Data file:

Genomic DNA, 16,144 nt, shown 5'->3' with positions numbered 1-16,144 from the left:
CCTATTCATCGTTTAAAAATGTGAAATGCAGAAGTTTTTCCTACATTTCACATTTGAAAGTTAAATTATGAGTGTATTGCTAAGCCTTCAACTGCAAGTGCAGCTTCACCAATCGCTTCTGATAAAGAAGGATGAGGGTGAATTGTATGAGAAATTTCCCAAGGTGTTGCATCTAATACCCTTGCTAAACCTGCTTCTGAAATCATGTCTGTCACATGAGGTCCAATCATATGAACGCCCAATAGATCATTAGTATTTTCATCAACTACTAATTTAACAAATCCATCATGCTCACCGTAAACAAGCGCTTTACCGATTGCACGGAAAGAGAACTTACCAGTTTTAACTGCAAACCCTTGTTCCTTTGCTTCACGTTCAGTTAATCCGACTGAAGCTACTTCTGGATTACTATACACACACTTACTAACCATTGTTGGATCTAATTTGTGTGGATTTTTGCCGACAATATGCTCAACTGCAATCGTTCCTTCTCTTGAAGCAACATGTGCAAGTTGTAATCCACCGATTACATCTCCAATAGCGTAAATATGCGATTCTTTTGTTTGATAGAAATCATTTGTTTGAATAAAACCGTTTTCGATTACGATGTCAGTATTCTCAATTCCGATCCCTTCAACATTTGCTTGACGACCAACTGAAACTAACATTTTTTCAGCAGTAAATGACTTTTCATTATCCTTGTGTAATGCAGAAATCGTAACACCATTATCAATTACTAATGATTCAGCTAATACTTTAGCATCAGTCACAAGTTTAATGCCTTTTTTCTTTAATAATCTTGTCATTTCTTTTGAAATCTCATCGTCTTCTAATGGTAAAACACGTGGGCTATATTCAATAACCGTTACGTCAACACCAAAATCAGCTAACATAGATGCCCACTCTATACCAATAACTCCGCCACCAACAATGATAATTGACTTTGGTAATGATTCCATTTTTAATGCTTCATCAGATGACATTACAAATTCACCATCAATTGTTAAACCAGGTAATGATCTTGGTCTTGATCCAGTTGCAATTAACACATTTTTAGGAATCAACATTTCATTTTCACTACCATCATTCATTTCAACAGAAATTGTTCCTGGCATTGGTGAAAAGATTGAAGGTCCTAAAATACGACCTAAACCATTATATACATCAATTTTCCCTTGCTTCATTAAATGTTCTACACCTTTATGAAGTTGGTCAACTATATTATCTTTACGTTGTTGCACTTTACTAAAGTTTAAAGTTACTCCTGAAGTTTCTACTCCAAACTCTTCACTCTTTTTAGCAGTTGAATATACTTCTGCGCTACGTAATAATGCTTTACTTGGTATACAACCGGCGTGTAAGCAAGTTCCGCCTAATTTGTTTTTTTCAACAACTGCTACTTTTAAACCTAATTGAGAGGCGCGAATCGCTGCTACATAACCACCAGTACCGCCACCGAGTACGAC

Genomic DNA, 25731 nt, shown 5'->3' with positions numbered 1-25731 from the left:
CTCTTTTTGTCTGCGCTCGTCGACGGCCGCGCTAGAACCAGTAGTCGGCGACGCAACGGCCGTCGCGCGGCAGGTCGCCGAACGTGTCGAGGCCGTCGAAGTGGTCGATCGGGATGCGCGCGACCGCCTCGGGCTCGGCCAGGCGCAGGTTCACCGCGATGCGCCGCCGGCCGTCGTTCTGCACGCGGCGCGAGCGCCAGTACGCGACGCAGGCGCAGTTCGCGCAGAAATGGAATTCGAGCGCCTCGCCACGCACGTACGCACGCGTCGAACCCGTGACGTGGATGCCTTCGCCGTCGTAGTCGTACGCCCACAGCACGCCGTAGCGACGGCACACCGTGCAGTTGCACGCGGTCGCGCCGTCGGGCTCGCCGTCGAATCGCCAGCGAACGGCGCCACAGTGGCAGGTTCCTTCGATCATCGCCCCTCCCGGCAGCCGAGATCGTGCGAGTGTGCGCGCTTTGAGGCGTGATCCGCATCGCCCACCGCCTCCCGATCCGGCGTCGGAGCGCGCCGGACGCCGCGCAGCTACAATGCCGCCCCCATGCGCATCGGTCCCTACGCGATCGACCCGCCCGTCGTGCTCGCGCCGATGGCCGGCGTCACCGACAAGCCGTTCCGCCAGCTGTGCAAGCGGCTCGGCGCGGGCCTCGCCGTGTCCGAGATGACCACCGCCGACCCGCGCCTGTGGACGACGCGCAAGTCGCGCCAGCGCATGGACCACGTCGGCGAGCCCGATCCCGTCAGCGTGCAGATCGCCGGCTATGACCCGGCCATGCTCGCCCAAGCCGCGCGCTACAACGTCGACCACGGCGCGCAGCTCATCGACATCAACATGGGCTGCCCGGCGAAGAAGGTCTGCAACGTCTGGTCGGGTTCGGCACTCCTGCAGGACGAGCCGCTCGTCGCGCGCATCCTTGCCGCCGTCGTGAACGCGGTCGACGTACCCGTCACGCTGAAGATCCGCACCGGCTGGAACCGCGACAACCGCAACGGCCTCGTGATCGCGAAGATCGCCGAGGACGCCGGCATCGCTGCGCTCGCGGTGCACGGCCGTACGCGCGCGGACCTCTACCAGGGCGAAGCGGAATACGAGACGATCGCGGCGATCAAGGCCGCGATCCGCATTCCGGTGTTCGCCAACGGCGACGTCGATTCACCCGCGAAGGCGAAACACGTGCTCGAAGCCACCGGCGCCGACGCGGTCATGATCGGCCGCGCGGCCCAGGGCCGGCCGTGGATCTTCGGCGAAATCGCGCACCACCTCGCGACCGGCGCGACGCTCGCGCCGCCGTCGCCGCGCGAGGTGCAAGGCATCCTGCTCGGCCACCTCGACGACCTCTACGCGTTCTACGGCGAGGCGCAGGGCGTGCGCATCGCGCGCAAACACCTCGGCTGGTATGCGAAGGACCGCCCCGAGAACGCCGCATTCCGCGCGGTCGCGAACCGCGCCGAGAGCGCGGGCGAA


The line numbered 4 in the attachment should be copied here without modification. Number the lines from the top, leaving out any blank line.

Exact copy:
CTCTTTTTGTCTGCGCTCGTCGACGGCCGCGCTAGAACCAGTAGTCGGCGACGCAACGGCCGTCGCGCGGCAGGTCGCCGAACGTGTCGAGGCCGTCGAAGTGGTCGATCGGGATGCGCGCGACCGCCTCGGGCTCGGCCAGGCGCAGGTTCACCGCGATGCGCCGCCGGCCGTCGTTCTGCACGCGGCGCGAGCGCCAGTACGCGACGCAGGCGCAGTTCGCGCAGAAATGGAATTCGAGCGCCTCGCCACGCACGTACGCACGCGTCGAACCCGTGACGTGGATGCCTTCGCCGTCGTAGTCGTACGCCCACAGCACGCCGTAGCGACGGCACACCGTGCAGTTGCACGCGGTCGCGCCGTCGGGCTCGCCGTCGAATCGCCAGCGAACGGCGCCACAGTGGCAGGTTCCTTCGATCATCGCCCCTCCCGGCAGCCGAGATCGTGCGAGTGTGCGCGCTTTGAGGCGTGATCCGCATCGCCCACCGCCTCCCGATCCGGCGTCGGAGCGCGCCGGACGCCGCGCAGCTACAATGCCGCCCCCATGCGCATCGGTCCCTACGCGATCGACCCGCCCGTCGTGCTCGCGCCGATGGCCGGCGTCACCGACAAGCCGTTCCGCCAGCTGTGCAAGCGGCTCGGCGCGGGCCTCGCCGTGTCCGAGATGACCACCGCCGACCCGCGCCTGTGGACGACGCGCAAGTCGCGCCAGCGCATGGACCACGTCGGCGAGCCCGATCCCGTCAGCGTGCAGATCGCCGGCTATGACCCGGCCATGCTCGCCCAAGCCGCGCGCTACAACGTCGACCACGGCGCGCAGCTCATCGACATCAACATGGGCTGCCCGGCGAAGAAGGTCTGCAACGTCTGGTCGGGTTCGGCACTCCTGCAGGACGAGCCGCTCGTCGCGCGCATCCTTGCCGCCGTCGTGAACGCGGTCGACGTACCCGTCACGCTGAAGATCCGCACCGGCTGGAACCGCGACAACCGCAACGGCCTCGTGATCGCGAAGATCGCCGAGGACGCCGGCATCGCTGCGCTCGCGGTGCACGGCCGTACGCGCGCGGACCTCTACCAGGGCGAAGCGGAATACGAGACGATCGCGGCGATCAAGGCCGCGATCCGCATTCCGGTGTTCGCCAACGGCGACGTCGATTCACCCGCGAAGGCGAAACACGTGCTCGAAGCCACCGGCGCCGACGCGGTCATGATCGGCCGCGCGGCCCAGGGCCGGCCGTGGATCTTCGGCGAAATCGCGCACCACCTCGCGACCGGCGCGACGCTCGCGCCGCCGTCGCCGCGCGAGGTGCAAGGCATCCTGCTCGGCCACCTCGACGACCTCTACGCGTTCTACGGCGAGGCGCAGGGCGTGCGCATCGCGCGCAAACACCTCGGCTGGTATGCGAAGGACCGCCCCGAGAACGCCGCATTCCGCGCGGTCGCGAACCGCGCCGAGAGCGCGGGCGAA